The protection and conservation of cultural heritage, together with regional and international cooperation in this field, are in the spotlight this week, with two conferences taking place under the auspices of the Cyprus Presidency. One is the 4th International Euro-Mediterranean Conference on Cultural Heritage issues, ‘EuroMed 2012’, which began on Monday, October 29, and will continue until November 3 at the Amathus Hotel in Lemesos (Limassol). The other is a more specialised international symposium, to be held at the Anastasios G. Leventis Foundation, in Lefkosia (Nicosia) on November 3, during which the effectiveness of existing legislation for the protection of archaeological cultural heritage in the Mediterranean will be discussed.
The agenda for this year’s International ‘EuroMed 2012’ Conference, an initiative of the Faculty of Engineering and Technology of the Cyprus University of Technology, has been adapted to the goals of the Cyprus Presidency for cultural heritage.
Participants from more than 60 countries
According to Dr. Marinos Ioannides, main organiser and chair of the Conference, this year’s event will include hundreds of audiovisual presentations and workshops, as well as demonstrations from academia and industry. Policy makers, professionals, students and delegates from more than 60 countries will be participating in the conference.
Mr. Ioannides explains that the main target during the week-long conference is to discuss future methodologies and plans for regional and international cooperation relating to the protection, conservation and electronic documentation of the past, “whether it can be found in books, drawings, architecture or archeology”.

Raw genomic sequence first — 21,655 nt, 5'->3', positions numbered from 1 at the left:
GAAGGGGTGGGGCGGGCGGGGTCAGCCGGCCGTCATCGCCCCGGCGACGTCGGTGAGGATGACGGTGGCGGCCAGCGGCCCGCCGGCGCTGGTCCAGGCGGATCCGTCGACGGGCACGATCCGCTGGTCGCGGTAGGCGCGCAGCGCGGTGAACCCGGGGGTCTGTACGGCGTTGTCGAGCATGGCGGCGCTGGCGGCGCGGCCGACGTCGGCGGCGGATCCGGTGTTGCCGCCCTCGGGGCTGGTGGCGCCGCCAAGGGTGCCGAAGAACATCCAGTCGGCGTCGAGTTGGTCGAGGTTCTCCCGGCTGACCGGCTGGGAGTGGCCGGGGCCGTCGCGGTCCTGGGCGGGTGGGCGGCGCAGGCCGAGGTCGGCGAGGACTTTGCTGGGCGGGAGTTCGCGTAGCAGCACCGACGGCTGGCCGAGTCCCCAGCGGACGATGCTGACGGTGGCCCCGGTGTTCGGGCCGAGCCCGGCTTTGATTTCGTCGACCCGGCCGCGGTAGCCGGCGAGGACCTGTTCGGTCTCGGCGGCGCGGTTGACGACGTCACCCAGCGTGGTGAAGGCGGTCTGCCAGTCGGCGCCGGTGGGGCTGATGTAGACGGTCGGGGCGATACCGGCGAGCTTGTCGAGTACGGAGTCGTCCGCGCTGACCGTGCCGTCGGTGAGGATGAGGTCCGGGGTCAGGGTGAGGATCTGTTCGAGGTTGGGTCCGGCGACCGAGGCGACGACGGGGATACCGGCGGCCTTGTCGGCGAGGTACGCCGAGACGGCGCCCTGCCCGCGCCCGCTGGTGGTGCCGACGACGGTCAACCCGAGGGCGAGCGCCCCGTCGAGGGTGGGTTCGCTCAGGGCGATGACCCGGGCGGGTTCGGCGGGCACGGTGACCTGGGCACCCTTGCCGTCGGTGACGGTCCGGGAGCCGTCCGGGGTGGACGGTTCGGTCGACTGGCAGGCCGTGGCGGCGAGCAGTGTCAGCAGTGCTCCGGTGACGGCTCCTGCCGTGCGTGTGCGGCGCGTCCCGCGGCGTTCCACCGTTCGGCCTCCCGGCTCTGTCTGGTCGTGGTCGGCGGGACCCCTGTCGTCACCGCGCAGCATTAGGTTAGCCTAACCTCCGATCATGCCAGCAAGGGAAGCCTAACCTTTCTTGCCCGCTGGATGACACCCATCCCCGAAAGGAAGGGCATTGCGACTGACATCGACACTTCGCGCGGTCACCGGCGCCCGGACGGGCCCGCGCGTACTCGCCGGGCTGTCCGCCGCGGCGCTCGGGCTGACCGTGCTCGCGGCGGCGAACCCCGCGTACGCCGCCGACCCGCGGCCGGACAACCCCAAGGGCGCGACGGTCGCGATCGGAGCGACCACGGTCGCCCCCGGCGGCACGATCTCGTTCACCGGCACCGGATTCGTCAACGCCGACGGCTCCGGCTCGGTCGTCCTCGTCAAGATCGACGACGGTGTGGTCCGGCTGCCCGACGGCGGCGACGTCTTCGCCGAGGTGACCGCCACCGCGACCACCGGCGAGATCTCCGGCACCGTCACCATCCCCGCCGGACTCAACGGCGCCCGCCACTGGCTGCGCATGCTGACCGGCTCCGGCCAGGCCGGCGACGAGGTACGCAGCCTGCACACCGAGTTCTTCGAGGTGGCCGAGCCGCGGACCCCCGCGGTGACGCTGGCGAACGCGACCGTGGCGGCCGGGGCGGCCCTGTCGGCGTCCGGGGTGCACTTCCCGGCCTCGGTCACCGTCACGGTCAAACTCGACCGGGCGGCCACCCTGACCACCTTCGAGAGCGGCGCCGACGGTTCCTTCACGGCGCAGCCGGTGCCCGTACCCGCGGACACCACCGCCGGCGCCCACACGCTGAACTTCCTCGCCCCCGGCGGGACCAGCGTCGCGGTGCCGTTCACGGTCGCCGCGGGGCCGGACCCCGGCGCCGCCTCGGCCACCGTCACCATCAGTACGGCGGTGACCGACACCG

The conference aims to mobilise competent stakeholders from all EU Member States and to raise awareness among European and international organisations such as the European Commission, the European Parliament, the Council of Europe, UNESCO, the International Council on Monuments and Sites (ICOMOS), the International Centre for the Study of the Preservation and Restoration of Cultural Property (ICCROM), and others.
It is worth mentioning that the conference, which is taking place in the framework of the Cyprus Presidency of the Council of the EU, comes just before the final negotiations for the EU’s next Framework Programme, ‘Horizon 2020’. The programme is expected to be the biggest in the world, in terms of financial support on research, innovation, technological development and demonstration activities.
According to Mr. Ioannides, the existence of a large number of artifacts and archeological sites listed as World Heritage sites by UNESCO, makes Cyprus the ideal location for the conference.
Challenges in a period of transition
“We live in a period characterised by important and sudden changes both in terms of the environment as well as in terms of society and technology,” says the Conference chair.